Each LLGF event has plenty of demo equipment for the students to use as well as door prizes, raffles, and auctions, so participants can get gear at a deal. "They see things they're going to need like fishing pliers or dehookers," Bauman says. "They learn what the equipment costs. Some ladies think lures are $1, but a lot of them are $10 and up. They may lose a lure and not realize the value. By showing them the reality of what fishing costs and teaching them what they need, we are also helping the industry."

Many of the women strike up new friendships and sign up for more events. "The first LLGF seminar I attended was the first one offered in St. Petersburg, Florida, some 20 years ago," says Pat Kucera, a 69-year-old angler from Tarpon Springs who grew up fishing with her dad in North Dakota. "I was so impressed with the presentations, skill stations, captains, and speakers. One speaker was [actress] Mariel Hemingway, who was outstanding, and she spoke about her grandfather. I'll always remember that encounter." Kucera has since attended several LLGF seminars around Florida.

Husbands and boyfriends are always welcomed, and the ladies are encouraged to bring their daughters, nieces, and other young women. "A lot of mothers come to learn how to teach their kids how to fish," Bauman says. "These women put a lot of effort into it, and they get to spend quality time with their kids away from electronics."

Bauman wants more young people to fish, so she gives women who bring teens a discount.

"My daughter, her best friend, and I attended a LLGF event in March 2018," says Robin Krueger. "I chose LLGF because the girls and I could spend an entire weekend meeting new people, gaining knowledge, learning new skills, and applying them on a beautiful Florida inshore saltwater fishing adventure."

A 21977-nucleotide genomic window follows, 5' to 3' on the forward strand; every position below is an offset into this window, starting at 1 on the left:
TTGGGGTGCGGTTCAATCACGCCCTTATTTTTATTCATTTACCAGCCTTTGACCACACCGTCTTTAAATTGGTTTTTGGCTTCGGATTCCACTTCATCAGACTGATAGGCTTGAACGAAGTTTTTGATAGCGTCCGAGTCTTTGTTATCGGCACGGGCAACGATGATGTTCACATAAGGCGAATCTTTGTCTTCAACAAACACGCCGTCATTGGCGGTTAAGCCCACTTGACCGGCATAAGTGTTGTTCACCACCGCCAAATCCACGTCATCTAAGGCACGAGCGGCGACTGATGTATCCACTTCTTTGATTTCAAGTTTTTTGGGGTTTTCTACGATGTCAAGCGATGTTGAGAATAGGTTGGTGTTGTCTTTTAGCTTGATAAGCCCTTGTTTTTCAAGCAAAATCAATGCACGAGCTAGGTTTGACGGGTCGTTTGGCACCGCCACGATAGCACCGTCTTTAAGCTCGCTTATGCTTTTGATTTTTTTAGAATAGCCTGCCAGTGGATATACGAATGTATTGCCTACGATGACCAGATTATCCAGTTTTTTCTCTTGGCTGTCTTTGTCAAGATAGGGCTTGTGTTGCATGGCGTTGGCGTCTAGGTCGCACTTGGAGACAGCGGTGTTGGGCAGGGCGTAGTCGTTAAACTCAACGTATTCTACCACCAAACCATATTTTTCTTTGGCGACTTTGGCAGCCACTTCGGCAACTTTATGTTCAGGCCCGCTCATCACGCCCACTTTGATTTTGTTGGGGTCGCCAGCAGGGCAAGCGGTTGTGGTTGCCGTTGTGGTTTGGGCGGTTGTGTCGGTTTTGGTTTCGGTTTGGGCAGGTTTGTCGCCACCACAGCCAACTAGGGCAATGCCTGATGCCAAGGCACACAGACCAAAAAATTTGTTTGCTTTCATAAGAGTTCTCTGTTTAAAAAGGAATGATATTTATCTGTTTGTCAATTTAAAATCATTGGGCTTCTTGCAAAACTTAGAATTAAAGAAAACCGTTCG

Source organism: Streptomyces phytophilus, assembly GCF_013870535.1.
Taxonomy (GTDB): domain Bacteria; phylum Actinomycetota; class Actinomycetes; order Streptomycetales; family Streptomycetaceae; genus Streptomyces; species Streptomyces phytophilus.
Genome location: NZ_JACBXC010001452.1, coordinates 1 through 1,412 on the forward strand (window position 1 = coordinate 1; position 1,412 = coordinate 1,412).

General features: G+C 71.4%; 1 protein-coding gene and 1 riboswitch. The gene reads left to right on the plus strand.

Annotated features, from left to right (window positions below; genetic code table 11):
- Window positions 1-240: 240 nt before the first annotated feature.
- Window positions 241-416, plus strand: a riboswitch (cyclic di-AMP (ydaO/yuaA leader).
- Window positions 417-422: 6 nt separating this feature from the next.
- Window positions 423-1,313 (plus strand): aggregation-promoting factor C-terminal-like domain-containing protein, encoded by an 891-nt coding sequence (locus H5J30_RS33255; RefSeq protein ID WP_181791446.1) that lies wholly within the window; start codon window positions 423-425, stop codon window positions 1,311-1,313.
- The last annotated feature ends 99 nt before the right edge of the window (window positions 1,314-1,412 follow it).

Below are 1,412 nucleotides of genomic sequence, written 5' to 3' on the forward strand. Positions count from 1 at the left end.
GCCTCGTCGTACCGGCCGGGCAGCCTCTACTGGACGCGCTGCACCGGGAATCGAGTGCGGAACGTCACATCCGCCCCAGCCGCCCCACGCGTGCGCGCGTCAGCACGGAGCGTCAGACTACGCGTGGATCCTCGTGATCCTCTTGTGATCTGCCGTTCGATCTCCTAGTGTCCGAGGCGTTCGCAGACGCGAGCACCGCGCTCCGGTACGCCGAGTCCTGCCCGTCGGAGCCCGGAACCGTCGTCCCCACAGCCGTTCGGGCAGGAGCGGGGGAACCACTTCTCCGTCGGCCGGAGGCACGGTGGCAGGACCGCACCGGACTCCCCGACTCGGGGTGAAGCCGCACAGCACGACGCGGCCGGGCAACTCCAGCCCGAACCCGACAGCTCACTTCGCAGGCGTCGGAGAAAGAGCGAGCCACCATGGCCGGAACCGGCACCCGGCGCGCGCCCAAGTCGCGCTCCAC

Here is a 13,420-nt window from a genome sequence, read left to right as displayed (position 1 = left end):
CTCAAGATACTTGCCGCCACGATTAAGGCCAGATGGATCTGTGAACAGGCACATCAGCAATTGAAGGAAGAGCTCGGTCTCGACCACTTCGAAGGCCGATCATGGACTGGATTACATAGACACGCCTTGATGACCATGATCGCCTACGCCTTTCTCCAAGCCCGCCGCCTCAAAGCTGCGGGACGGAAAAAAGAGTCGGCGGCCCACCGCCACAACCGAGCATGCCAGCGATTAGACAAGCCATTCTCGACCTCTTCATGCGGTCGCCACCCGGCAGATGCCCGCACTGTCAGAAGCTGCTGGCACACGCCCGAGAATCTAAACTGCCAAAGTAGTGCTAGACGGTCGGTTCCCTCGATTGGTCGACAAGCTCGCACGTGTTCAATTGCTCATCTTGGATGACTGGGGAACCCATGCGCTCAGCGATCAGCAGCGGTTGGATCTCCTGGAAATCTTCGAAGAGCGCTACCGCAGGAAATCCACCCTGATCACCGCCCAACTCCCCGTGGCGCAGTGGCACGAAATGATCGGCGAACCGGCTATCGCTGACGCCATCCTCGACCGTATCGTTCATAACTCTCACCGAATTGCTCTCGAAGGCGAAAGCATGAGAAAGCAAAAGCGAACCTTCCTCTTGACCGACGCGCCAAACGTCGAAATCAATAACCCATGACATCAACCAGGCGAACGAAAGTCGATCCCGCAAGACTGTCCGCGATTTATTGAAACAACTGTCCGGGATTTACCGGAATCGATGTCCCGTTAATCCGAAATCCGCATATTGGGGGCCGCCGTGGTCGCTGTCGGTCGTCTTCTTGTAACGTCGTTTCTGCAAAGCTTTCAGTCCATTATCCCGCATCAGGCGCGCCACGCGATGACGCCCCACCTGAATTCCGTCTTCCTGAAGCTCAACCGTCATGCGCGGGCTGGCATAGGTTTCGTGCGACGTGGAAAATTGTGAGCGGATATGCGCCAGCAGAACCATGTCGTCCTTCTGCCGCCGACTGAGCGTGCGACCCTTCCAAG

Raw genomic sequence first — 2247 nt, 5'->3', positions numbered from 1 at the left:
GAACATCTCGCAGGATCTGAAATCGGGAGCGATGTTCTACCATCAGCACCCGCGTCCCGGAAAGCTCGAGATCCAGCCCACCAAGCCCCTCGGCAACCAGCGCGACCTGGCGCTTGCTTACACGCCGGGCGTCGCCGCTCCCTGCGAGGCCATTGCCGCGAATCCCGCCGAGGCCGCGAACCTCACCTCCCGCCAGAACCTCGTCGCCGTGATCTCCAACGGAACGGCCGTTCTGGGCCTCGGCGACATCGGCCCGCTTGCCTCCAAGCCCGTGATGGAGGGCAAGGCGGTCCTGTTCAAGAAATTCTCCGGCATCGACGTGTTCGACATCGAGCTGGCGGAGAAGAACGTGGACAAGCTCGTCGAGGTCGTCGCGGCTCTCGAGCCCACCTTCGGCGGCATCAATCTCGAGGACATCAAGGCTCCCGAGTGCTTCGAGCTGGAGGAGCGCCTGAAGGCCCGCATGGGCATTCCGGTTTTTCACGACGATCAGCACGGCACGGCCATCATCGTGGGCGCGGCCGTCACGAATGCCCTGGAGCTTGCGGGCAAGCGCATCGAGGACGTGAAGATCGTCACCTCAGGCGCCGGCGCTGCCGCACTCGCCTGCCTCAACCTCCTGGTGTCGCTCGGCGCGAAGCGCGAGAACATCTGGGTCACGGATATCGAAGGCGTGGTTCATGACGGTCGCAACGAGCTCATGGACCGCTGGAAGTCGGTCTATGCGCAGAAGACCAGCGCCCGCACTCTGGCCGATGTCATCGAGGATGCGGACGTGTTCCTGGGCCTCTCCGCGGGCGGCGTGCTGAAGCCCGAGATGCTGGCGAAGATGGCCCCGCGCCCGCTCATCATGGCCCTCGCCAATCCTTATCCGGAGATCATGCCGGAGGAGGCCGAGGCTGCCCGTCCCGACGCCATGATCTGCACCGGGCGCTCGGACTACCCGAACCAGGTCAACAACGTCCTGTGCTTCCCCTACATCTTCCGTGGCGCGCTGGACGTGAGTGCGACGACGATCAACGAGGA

Krueger says fishing provides a great way for her family to unwind while spending quality time together outdoors. "We loved the challenge of applying our newly acquired skills and reeling in the fish. There certainly was a lot of laughing!" she says.

Twig Tolle, an avid angler from North Lauderdale, Florida, has volunteered at a number of LLGF events, and says he is always impressed by how excited the participants are. "You get a bunch of women from their teens to well into their 70s and most of them are fascinated by fishing," he says. "They're so upbeat. They don't have their barriers up like men do at a captain's meeting. There's no chest beating."

Those barriers continue to fall. According to the Recreational Boating and Fishing Foundation, 45 percent of new fishing participants are female. And more kids are learning how to fish from their mothers than ever before.


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Charles Levine

Charlie Levine is a lifelong angler and boater turned marine journalist with multiple publications. He is currently the editor and publisher of, a website that provides anglers with tools they need to help them catch fish. He is now grooming his sons Maxon and Cooper to be his angling buddies.